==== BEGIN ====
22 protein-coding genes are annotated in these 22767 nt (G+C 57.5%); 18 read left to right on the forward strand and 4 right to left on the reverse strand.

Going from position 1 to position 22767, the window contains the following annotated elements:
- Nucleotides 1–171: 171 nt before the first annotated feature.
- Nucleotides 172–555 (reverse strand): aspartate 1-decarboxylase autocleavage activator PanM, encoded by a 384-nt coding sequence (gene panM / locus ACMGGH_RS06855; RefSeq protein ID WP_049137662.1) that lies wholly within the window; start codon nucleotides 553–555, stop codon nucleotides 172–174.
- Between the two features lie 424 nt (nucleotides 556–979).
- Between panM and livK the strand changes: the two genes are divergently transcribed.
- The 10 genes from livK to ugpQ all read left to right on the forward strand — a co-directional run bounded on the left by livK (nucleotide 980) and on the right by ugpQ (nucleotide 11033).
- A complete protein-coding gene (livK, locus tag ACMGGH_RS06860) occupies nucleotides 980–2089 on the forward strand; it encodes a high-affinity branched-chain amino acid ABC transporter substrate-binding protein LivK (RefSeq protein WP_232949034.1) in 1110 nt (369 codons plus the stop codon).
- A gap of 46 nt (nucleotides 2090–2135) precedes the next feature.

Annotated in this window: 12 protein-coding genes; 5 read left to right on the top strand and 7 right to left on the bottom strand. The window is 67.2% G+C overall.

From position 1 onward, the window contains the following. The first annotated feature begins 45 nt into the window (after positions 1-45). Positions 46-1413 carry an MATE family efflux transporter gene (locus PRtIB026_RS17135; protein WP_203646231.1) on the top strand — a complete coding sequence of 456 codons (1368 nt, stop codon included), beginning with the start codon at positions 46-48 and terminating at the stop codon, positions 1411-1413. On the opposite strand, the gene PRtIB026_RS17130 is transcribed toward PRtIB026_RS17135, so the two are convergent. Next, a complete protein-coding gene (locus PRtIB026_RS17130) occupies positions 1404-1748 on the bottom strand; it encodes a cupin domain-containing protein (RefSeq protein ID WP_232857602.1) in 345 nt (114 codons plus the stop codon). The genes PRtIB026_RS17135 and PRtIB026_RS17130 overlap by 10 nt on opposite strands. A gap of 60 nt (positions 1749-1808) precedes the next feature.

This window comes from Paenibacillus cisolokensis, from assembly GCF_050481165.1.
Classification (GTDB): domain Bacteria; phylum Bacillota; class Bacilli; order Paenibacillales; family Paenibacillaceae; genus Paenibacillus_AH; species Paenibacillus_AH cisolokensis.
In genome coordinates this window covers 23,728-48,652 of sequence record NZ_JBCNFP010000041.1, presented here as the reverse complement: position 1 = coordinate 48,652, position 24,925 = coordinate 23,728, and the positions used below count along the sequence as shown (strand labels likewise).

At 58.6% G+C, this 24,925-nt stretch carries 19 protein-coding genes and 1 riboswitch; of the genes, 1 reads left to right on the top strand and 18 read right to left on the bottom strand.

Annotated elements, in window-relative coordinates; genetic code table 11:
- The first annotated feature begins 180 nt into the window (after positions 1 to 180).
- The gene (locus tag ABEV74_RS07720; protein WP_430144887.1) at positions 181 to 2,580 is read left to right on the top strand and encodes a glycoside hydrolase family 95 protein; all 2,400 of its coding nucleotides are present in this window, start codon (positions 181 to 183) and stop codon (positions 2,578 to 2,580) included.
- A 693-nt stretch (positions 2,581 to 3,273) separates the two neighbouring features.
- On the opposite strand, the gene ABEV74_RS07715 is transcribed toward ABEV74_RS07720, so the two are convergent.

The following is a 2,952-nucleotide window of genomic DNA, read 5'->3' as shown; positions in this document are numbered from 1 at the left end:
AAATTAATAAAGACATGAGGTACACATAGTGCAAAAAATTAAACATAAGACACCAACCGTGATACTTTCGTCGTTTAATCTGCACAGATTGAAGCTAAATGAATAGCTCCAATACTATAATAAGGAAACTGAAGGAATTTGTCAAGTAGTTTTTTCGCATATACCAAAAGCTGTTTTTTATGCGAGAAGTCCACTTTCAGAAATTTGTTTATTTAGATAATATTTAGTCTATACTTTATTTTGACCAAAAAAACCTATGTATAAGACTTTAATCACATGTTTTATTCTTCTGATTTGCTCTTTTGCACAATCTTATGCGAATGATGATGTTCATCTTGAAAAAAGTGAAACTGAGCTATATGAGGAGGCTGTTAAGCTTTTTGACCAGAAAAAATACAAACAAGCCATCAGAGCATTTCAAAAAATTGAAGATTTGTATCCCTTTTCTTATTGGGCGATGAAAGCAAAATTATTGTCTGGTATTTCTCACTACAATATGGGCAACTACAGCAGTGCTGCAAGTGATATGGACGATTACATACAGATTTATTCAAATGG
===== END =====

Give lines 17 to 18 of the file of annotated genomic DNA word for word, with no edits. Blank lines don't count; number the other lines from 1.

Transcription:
- The first annotated feature begins 180 nt into the window (after positions 1 to 180).
- The gene (locus tag ABEV74_RS07720; protein WP_430144887.1) at positions 181 to 2,580 is read left to right on the top strand and encodes a glycoside hydrolase family 95 protein; all 2,400 of its coding nucleotides are present in this window, start codon (positions 181 to 183) and stop codon (positions 2,578 to 2,580) included.